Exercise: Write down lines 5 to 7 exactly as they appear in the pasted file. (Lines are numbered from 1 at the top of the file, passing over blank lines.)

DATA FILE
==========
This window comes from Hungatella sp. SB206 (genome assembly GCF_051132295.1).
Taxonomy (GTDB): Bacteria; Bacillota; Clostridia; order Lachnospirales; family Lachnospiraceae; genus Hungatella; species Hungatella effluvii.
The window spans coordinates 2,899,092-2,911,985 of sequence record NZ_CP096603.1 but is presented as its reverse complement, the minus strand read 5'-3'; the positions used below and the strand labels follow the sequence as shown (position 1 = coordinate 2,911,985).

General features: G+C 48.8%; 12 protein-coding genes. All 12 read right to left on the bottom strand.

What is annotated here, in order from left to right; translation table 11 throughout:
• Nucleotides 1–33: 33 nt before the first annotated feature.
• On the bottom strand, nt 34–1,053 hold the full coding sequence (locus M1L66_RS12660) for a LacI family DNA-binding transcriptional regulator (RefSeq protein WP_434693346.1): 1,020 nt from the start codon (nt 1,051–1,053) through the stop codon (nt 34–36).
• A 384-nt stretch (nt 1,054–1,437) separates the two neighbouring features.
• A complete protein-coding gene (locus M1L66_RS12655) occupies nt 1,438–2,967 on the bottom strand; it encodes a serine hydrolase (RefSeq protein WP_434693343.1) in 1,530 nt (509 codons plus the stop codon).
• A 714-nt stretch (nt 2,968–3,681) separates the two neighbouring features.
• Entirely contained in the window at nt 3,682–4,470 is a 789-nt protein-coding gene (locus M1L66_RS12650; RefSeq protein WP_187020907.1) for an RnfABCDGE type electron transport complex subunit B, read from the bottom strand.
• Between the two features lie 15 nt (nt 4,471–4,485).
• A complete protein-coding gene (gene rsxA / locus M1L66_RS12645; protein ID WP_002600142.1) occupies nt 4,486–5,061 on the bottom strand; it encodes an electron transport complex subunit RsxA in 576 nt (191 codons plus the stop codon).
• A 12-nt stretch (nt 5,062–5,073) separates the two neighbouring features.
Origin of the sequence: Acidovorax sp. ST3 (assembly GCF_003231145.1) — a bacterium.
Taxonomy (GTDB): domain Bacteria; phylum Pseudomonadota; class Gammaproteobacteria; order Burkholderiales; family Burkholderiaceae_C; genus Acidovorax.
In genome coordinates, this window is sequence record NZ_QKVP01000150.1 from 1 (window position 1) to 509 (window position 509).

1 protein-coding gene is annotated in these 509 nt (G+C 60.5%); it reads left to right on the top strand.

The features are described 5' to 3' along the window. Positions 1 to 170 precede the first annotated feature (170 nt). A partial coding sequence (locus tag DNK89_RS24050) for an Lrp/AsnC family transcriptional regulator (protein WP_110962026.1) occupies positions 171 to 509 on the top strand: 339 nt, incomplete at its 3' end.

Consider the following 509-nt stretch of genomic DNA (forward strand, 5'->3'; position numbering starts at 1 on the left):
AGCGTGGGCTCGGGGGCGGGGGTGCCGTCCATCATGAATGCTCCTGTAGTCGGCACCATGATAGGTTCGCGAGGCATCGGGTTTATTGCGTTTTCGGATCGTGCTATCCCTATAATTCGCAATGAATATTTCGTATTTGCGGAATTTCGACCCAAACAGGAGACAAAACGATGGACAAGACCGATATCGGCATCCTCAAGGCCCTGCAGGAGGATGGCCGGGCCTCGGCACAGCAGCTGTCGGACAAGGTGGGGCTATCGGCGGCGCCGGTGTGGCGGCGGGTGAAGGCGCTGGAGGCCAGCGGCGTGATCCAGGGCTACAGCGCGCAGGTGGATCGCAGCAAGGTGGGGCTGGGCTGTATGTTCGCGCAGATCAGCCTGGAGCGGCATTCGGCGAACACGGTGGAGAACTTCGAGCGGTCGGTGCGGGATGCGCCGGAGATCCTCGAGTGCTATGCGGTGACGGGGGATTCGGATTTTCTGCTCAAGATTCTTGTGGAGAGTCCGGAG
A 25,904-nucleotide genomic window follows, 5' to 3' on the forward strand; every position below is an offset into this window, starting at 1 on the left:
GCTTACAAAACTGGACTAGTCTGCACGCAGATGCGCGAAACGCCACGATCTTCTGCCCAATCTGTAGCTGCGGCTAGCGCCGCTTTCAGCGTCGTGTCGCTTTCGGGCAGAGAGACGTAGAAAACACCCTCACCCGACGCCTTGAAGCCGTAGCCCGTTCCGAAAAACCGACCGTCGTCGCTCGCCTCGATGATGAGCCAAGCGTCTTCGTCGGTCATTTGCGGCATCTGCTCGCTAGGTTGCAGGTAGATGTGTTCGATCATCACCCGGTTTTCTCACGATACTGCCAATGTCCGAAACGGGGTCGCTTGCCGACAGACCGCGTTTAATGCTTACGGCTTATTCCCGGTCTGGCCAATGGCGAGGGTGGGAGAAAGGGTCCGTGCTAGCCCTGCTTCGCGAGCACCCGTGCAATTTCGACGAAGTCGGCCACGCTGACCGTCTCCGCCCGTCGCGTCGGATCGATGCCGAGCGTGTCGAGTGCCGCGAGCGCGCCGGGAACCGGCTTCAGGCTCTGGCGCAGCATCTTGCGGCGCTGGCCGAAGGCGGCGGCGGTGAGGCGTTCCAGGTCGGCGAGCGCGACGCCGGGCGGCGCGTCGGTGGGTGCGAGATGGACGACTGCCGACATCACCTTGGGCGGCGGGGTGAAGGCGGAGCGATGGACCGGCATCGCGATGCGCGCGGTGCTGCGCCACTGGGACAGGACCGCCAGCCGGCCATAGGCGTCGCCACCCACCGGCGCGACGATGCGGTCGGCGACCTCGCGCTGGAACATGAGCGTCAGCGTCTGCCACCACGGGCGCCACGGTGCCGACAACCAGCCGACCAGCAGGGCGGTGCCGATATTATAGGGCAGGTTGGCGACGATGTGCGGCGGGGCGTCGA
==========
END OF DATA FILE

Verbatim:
What is annotated here, in order from left to right; translation table 11 throughout:
• Nucleotides 1–33: 33 nt before the first annotated feature.
• On the bottom strand, nt 34–1,053 hold the full coding sequence (locus M1L66_RS12660) for a LacI family DNA-binding transcriptional regulator (RefSeq protein WP_434693346.1): 1,020 nt from the start codon (nt 1,051–1,053) through the stop codon (nt 34–36).